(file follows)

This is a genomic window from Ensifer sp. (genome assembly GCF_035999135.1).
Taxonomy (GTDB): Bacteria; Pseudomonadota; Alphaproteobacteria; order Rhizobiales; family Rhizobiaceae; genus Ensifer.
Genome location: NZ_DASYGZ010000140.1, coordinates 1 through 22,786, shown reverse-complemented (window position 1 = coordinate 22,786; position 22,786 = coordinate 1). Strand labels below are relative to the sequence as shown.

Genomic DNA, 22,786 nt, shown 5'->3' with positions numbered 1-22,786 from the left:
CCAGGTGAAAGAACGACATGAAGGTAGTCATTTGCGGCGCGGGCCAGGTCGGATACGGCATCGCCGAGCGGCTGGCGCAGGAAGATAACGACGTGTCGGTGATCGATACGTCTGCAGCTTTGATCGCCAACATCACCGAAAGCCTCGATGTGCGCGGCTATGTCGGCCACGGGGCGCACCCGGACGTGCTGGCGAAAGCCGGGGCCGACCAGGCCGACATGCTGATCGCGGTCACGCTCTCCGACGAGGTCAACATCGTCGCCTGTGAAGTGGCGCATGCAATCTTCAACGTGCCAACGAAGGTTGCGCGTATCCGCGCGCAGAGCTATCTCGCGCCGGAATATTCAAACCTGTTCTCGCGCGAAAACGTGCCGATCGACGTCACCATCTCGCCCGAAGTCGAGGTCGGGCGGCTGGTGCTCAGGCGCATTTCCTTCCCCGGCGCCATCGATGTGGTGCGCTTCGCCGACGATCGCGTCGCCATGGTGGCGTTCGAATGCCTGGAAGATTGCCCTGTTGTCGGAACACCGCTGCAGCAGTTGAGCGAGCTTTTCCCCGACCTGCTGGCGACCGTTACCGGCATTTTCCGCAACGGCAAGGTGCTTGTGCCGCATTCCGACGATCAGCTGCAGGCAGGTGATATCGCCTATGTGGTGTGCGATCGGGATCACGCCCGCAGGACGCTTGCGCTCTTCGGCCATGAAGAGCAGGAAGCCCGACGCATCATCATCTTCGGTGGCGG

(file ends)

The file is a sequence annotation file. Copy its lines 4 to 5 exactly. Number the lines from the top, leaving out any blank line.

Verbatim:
Genomic DNA, 22,786 nt, shown 5'->3' with positions numbered 1-22,786 from the left:
CCAGGTGAAAGAACGACATGAAGGTAGTCATTTGCGGCGCGGGCCAGGTCGGATACGGCATCGCCGAGCGGCTGGCGCAGGAAGATAACGACGTGTCGGTGATCGATACGTCTGCAGCTTTGATCGCCAACATCACCGAAAGCCTCGATGTGCGCGGCTATGTCGGCCACGGGGCGCACCCGGACGTGCTGGCGAAAGCCGGGGCCGACCAGGCCGACATGCTGATCGCGGTCACGCTCTCCGACGAGGTCAACATCGTCGCCTGTGAAGTGGCGCATGCAATCTTCAACGTGCCAACGAAGGTTGCGCGTATCCGCGCGCAGAGCTATCTCGCGCCGGAATATTCAAACCTGTTCTCGCGCGAAAACGTGCCGATCGACGTCACCATCTCGCCCGAAGTCGAGGTCGGGCGGCTGGTGCTCAGGCGCATTTCCTTCCCCGGCGCCATCGATGTGGTGCGCTTCGCCGACGATCGCGTCGCCATGGTGGCGTTCGAATGCCTGGAAGATTGCCCTGTTGTCGGAACACCGCTGCAGCAGTTGAGCGAGCTTTTCCCCGACCTGCTGGCGACCGTTACCGGCATTTTCCGCAACGGCAAGGTGCTTGTGCCGCATTCCGACGATCAGCTGCAGGCAGGTGATATCGCCTATGTGGTGTGCGATCGGGATCACGCCCGCAGGACGCTTGCGCTCTTCGGCCATGAAGAGCAGGAAGCCCGACGCATCATCATCTTCGGTGGCGG